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Illustration: Aïda Amer/Axios

The world desperately needs to be able to believe in AstraZeneca’s coronavirus vaccine, and the never-ending confusion over its clinical data isn’t helping.

The big picture: The extraordinary public dispute between the company and independent experts risks undermining patients' trust, experts said, even if the vaccine turns out to work well.

Driving the news: The independent review board overseeing clinical trials for AstraZeneca’s vaccine, developed in partnership with Oxford University, protested to the NIH after the company said in a press release that the product had proven 79% effective.

  • Those experts told federal officials they thought the company had sliced the data in a way that overstated the vaccine’s effectiveness.
  • One official told The Washington Post that the press release was similar to “telling your mother you got an A in a course, when you got an A in the first quiz but a C in the overall course.”

The other side: AstraZeneca has said it will release a fuller analysis soon, and that it’ll show results consistent with what it claimed in its press release.

What they’re saying: “I think everybody is sort of stunned,” said Jennifer Nuzzo, an epidemiologist at Johns Hopkins. “There are billions of eyeballs on these data.”

  • The public rift between a drug company and independent reviewers is highly unusual. And it’s all the more frustrating, experts noted, because this particular trial was designed in part to help quell some of the uncertainty AstraZeneca caused with its other studies.

“It’s one thing for a drug company or sponsor to bungle this on the first go but this is the second time this company has released information that was inaccurate and confusing, and it’s incredibly frustrating,” said Jonathan Kimmelman, a bioethicist at McGill University.

  • Experts questioned the overall efficacy rate that AstraZeneca had claimed from previous trials, due to the unusual way the company pooled data from multiple research arms.
  • A mistake in the actual administration of those trials also resulted in some patients getting a dosing regimen that the company hadn’t recommended or set out to study.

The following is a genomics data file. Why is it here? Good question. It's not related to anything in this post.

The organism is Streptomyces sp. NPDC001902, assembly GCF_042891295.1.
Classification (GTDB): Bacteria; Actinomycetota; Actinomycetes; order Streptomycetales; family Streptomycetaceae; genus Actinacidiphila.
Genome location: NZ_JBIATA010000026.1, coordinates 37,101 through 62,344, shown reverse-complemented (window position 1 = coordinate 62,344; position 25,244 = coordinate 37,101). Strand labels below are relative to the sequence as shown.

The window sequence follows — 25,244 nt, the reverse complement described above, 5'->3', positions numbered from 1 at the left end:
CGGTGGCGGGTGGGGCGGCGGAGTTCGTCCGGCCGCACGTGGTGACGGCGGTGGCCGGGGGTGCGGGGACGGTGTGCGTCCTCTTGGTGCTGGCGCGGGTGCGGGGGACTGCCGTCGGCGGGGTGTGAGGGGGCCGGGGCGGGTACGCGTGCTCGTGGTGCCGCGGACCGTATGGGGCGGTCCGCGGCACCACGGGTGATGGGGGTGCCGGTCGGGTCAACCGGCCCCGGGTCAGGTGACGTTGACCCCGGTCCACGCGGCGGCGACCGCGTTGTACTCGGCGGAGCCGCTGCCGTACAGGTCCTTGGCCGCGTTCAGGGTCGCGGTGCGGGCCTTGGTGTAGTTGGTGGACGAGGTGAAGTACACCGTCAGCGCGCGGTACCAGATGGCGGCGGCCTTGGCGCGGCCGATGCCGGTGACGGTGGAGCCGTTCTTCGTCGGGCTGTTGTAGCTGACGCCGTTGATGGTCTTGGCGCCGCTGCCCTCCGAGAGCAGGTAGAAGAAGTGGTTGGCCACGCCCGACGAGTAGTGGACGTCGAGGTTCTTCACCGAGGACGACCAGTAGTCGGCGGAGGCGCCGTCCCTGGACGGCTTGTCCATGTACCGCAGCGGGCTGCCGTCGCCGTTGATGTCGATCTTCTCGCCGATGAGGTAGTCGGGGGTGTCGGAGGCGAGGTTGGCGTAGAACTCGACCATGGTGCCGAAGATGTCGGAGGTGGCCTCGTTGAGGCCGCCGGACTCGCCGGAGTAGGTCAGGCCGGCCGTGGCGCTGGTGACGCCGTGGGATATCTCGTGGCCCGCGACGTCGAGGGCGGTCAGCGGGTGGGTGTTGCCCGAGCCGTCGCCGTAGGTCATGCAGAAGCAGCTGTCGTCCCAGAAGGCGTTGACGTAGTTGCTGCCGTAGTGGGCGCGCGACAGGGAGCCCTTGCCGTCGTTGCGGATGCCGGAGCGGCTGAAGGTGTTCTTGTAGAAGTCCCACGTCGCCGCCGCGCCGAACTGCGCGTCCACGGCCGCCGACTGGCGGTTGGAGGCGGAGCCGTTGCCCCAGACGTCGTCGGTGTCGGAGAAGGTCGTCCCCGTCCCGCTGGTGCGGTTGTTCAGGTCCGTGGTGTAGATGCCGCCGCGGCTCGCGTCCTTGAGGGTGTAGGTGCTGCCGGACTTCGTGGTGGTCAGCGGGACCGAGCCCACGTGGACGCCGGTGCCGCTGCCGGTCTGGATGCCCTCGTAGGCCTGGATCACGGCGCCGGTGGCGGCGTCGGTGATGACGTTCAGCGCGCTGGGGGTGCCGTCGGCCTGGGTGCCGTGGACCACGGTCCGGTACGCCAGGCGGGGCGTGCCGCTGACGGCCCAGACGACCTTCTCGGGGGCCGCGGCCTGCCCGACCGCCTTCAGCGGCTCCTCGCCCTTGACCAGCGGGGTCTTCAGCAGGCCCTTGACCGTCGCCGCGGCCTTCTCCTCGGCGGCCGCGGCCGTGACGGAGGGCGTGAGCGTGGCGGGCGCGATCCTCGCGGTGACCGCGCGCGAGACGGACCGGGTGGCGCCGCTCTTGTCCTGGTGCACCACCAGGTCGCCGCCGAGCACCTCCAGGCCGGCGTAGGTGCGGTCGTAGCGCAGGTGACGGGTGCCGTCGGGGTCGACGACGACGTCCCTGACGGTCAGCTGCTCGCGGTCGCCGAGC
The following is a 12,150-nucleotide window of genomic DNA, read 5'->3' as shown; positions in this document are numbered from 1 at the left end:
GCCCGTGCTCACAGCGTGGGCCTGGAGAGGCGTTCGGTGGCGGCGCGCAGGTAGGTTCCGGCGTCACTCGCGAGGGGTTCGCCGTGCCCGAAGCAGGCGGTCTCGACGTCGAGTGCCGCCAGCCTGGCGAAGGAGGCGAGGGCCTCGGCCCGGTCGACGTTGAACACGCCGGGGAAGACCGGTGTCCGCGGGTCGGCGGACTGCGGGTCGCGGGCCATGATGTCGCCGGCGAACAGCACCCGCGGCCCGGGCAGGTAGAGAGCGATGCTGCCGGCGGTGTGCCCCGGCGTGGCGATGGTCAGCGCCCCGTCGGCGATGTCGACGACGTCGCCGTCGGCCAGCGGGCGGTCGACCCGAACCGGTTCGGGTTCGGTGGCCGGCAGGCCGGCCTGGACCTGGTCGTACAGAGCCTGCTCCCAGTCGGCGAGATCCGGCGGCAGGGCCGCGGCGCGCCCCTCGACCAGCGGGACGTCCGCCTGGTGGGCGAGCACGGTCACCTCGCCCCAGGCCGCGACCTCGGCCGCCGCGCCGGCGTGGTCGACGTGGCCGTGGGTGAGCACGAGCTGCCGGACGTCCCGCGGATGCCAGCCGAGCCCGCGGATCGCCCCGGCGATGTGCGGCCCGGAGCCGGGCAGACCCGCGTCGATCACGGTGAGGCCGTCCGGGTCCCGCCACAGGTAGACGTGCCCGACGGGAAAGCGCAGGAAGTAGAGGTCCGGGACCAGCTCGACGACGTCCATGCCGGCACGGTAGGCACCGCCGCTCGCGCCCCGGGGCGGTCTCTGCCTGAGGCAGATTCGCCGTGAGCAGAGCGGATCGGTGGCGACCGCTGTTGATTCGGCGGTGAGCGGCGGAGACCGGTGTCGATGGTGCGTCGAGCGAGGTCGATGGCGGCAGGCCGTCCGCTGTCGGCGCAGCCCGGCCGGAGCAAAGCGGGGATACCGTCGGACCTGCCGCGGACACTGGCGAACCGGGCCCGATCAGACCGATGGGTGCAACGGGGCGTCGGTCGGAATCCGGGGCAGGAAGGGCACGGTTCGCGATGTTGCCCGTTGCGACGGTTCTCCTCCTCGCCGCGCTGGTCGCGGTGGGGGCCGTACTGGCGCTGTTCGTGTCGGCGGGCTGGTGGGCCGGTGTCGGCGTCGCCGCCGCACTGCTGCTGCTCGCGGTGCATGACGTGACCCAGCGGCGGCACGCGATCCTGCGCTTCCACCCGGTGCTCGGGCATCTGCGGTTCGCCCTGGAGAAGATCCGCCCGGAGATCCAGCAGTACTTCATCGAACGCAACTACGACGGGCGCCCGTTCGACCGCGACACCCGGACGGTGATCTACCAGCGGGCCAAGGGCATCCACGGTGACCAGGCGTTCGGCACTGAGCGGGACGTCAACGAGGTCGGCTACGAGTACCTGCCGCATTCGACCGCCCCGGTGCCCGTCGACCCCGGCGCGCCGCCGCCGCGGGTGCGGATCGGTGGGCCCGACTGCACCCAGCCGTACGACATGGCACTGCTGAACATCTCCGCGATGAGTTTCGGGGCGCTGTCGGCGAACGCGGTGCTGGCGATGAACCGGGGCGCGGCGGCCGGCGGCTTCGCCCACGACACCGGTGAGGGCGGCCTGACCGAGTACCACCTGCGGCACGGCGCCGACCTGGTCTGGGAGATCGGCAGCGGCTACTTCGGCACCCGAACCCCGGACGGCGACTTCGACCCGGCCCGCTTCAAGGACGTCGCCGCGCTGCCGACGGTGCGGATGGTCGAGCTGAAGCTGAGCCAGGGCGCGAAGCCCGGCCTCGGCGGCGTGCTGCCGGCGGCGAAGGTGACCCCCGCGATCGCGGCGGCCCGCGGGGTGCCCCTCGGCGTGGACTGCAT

• More recently, some European countries have paused their use of the AstraZeneca vaccine because they were worried it might be causing blood clots, although the research hasn't shown any evidence of such a link.

Between the lines: The large, American study — and the FDA authorization that will presumably follow — were supposed to settle the waters.

  • There are no indications that the vaccine is unsafe, and experts believe that whenever the dispute over its efficacy shakes out, it’ll still be a good vaccine and an important tool for the world.
  • If AstraZeneca oversold its findings, it'll create a perception that it needed to juice the numbers. If outside experts overreacted to a minor statistical issue, it'll keep a cloud hanging over an effective vaccine. Either way, it's bad news.

“It’s not doing anyone any favors,” said Natalie Dean, a University of Florida biostatistician and an expert on vaccine clinical trials.

  • Dean withheld judgment on the most recent dust-up, since the full details aren’t yet known. But in the company’s first round of confusing results, she noted, the fact that researchers had to tease out a full picture of the findings over time did more damage than the findings themselves.
  • “If it had just been a straight reporting out of the results, we would have been excited,” she said.

Why it matters: Ultimately, the company will have to present a full set of clinical data to the FDA, and the FDA will conduct a thorough and public review, as it has with the other vaccines.

  • The fear, experts said, is that the confusion will create a general perception that something’s amiss.
  • “The biggest cost is diminished confidence, distrust,” Kimmelman said. “Distrust is leaky.”

What’s next: Ultimately, Kimmelman said, the problem is that too much information about life-and-death medical treatments has been delivered in simple press releases, with little hard data to evaluate their claims.

  • A combination of low-quality research and over-torqued reporting of that research helped create widespread confusion last spring over whether hydroxychloroquine was an effective coronavirus treatment. (It’s not.)
  • A steady drip of leaks and partial data releases also suggested that remdesivir was shaping up to be a much bigger game-changer of a treatment than it has turned out to be.
  • AstraZeneca’s vaccine will probably stand up much better than those two drugs when scientists are able to read real clinical information and conduct a reality check on the company’s press release — but walking back from too-high expectations will only make life harder.

The bottom line: “I'd rather be thinking about the data instead of whether I can trust the data,” Kimmelman said.

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